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Written on September 19, 2011 at 6:20 pm, by Eric Cressey
We’ve got over 100 professional baseball players scheduled to be at Cressey Performance for their off-season training, so it goes without saying that I’ve been doing a lot of evaluations over the past two weeks – and writing the individualized strength and conditioning programs in accordance with those assessment results. To that end, I thought I’d use a two-part series to highlight the top 10 “general” things I find myself addressing with guys coming in after the long season.
1. Planning the off-season schedule – Each player is 100% unique in this regard. As examples, a guy who threw 50 innings would be able to start a throwing program sooner this off-season than a guy who racked up 150 innings. Some guys goes to instructional league in Florida or Arizona, and others play winter ball. Guys headed to minor league spring training report later than those headed to big league spring training. In short, everyone has different timetables with which to work, so it’s important to get an appreciation for it well in advance for the sake of long-term planning.
2.Discussing role/status within the organization – This priority aligns with #1. You manage a first-round draft pick who may be a guaranteed big leaguer if he stays healthy somewhat differently than you’d manage someone who was drafted in the 48th round and paid a $1,000 signing bonus. The former has the world on a silver platter for him, whereas the latter really needs to improve with dramatic improvements in order to stick around in pro ball. In this situation, you have to be willing to get a bit more aggressive with the programming of the “underdog.” I wrote about this two years ago in a feature on CP athlete and Oakland A’s prospect Shawn Haviland.
3. Mastering the sagittal plane – When the season ends, it seems like a lot of strength and conditioning coaches are super anxious to start up loads of aggressive medicine ball drills and change of direction work. I’m a firm believer that guys need to master the sagittal plane before they head out and spend a lot of time in the frontal plane – especially when it comes after a long season of aggressive rotational activity. In some guys, we omit medicine ball work altogether for the first month of the off-season while we work to enhance anti-rotation and anti-extension core stability. You’d be amazed at how many athletes can’t do a decent prone bridge, rollout, or reverse crunch on their first day back because their anterior pelvic tilt is so excessive that their anterior core strength is virtually absent.
Other athletes need to spend a lot of time simply working on single-leg exercises. While these exercises are performed in the sagittal plane, the athletes are still stabilizing in the frontal and transverse planes. The “sexy” work in these planes comes in subsequent months.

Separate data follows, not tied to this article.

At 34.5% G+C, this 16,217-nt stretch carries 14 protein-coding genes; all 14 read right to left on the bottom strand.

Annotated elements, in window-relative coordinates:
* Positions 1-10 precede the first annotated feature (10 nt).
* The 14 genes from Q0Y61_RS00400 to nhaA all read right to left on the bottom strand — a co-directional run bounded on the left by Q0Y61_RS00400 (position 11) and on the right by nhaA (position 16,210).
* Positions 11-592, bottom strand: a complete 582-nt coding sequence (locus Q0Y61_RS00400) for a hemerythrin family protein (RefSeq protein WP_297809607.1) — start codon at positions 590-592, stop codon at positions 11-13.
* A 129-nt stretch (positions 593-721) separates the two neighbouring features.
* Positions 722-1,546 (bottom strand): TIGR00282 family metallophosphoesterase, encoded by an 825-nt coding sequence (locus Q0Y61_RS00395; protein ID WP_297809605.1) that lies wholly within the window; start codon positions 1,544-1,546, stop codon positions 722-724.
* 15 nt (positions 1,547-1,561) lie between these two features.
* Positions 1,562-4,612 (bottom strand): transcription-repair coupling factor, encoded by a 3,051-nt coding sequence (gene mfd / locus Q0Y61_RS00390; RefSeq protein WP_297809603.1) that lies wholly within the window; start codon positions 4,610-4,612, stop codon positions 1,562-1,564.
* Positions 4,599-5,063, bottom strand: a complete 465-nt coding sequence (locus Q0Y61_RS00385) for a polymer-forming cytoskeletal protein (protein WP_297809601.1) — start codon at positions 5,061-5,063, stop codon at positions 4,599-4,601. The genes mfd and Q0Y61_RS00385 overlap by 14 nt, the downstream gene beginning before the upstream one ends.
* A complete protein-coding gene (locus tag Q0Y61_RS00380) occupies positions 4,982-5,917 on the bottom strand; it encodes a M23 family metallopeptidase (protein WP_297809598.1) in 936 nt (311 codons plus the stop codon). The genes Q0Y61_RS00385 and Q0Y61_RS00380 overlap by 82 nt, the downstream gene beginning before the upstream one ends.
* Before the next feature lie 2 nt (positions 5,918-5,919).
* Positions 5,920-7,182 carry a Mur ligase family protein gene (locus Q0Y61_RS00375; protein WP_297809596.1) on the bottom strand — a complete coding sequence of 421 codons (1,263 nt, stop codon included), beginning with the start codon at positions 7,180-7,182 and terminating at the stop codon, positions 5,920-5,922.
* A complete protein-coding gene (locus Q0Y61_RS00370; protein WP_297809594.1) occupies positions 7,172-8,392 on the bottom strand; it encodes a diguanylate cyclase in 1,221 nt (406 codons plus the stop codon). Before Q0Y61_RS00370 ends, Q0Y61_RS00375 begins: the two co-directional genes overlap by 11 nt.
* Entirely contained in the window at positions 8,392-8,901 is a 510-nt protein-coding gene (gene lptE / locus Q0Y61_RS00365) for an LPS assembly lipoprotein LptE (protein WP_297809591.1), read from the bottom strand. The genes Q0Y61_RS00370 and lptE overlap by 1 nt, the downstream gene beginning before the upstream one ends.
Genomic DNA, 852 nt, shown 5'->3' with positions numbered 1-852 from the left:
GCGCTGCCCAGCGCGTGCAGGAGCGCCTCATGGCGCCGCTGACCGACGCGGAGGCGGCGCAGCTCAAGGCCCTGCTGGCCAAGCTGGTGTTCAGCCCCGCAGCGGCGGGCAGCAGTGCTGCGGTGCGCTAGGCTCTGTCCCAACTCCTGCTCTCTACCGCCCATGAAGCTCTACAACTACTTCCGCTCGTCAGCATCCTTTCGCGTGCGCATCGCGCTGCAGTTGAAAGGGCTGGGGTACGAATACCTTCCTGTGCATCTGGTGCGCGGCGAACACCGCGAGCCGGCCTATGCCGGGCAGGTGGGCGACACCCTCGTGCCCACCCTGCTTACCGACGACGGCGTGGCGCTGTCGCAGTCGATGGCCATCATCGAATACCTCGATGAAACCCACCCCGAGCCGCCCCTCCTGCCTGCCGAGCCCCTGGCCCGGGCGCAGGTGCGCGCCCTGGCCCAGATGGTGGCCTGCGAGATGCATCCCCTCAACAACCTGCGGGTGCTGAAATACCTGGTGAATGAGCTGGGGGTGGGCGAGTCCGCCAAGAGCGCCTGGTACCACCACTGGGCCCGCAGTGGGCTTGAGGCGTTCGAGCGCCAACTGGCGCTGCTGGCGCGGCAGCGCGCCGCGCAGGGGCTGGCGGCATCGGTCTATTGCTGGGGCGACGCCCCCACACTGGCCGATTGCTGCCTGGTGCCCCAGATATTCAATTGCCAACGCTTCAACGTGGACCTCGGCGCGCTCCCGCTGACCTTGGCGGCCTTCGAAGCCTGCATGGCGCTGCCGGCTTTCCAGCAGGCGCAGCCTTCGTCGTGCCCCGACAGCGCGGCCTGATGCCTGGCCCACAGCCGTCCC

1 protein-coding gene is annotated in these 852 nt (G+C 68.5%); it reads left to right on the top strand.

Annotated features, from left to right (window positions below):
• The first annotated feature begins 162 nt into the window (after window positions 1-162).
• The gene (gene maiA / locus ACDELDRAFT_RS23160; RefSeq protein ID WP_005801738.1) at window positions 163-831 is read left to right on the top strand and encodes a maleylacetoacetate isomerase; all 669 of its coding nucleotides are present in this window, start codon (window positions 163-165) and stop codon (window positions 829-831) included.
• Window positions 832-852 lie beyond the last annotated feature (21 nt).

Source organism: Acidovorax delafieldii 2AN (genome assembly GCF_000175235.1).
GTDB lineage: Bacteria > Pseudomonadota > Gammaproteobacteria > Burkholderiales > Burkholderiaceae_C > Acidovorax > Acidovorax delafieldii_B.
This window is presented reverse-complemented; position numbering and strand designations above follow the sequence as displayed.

Of course, some athletes do a great job of taking care of themselves during the season and come back with complete control in the sagittal plane. As long as they aren’t too banged up, we’ll certainly get them right back in to medicine ball exercises.
4. Regaining rotator cuff strength – It’s a huge struggle to improve cuff strength when an athlete is constantly throwing – especially when we’re talking about a pitcher who is racking up 100+ pitches – and the eccentric stress that accompanies them – every fifth day. Since most professional pitchers get about 10-16 weeks off from throwing each fall, those 2-4 months become absolutely crucial for regaining cuff strength at an optimal rate. It’s one reason why it drives me absolutely bonkers when a guy takes a full month off after the season ends.
I discussed our general approach to improving rotator cuff function in Clearing Up the Rotator Cuff Controversy. Of course, all this work is accompanied by loads of work on thoracic mobility, scapular stabilization, breathing exercises, and soft tissue work.
5. Normalizing diet and, in turn, vitamin/mineral status – There are a ton of guys who want to stick with healthy food options during the season. Unfortunately, that can be very challenging on a minor league salary, less-than-stellar clubhouse food, and extensive travel. All our professional players complete three-day diet records at the start of the off-season, and when reviewing those, we tinker with food selection, meal frequency, and supplementation.
If a guy is overweight, we don’t try to take 30 pounds off him in two weeks; rather, we focus on improving food quality and allow the increased training volume to take care of the rest. Most guys will undergo a pretty dramatic body composition shift in the first 6-8 weeks of the off-season, anyway, so there is no need to get “aggressive” with caloric reductions at this point when they should be all about regeneration and feeling good.
Of course, if they’re skinny, we’ll get them crushing more food right away!
These are just the first of many key areas of focus for early in the off-season. Check back soon for Part 2!
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